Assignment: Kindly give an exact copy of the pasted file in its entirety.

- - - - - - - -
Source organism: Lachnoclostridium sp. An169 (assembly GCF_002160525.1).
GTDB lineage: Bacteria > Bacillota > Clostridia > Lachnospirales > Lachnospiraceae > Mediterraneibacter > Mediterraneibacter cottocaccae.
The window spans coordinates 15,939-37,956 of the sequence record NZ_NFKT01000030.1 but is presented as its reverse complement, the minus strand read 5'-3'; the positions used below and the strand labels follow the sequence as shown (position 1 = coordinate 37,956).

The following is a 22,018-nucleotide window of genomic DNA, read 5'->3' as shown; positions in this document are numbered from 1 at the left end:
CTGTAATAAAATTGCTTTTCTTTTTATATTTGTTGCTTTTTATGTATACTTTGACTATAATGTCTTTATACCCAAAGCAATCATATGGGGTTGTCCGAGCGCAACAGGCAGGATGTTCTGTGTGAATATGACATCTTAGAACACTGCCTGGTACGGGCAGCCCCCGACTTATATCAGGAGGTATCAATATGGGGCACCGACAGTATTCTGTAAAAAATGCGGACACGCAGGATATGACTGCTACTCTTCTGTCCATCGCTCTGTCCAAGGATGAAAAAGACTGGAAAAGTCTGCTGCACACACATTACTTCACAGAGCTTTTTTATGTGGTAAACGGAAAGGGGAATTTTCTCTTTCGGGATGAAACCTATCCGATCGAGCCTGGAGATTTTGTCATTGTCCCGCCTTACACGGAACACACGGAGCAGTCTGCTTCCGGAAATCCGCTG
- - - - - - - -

Source organism: Lachnoclostridium sp. An169 (assembly GCF_002160525.1).
GTDB lineage: Bacteria > Bacillota > Clostridia > Lachnospirales > Lachnospiraceae > Mediterraneibacter > Mediterraneibacter cottocaccae.
The window spans coordinates 15,939-37,956 of the sequence record NZ_NFKT01000030.1 but is presented as its reverse complement, the minus strand read 5'-3'; the positions used below and the strand labels follow the sequence as shown (position 1 = coordinate 37,956).

The following is a 22,018-nucleotide window of genomic DNA, read 5'->3' as shown; positions in this document are numbered from 1 at the left end:
CTGTAATAAAATTGCTTTTCTTTTTATATTTGTTGCTTTTTATGTATACTTTGACTATAATGTCTTTATACCCAAAGCAATCATATGGGGTTGTCCGAGCGCAACAGGCAGGATGTTCTGTGTGAATATGACATCTTAGAACACTGCCTGGTACGGGCAGCCCCCGACTTATATCAGGAGGTATCAATATGGGGCACCGACAGTATTCTGTAAAAAATGCGGACACGCAGGATATGACTGCTACTCTTCTGTCCATCGCTCTGTCCAAGGATGAAAAAGACTGGAAAAGTCTGCTGCACACACATTACTTCACAGAGCTTTTTTATGTGGTAAACGGAAAGGGGAATTTTCTCTTTCGGGATGAAACCTATCCGATCGAGCCTGGAGATTTTGTCATTGTCCCGCCTTACACGGAACACACGGAGCAGTCTGCTTCCGGAAATCCGCTG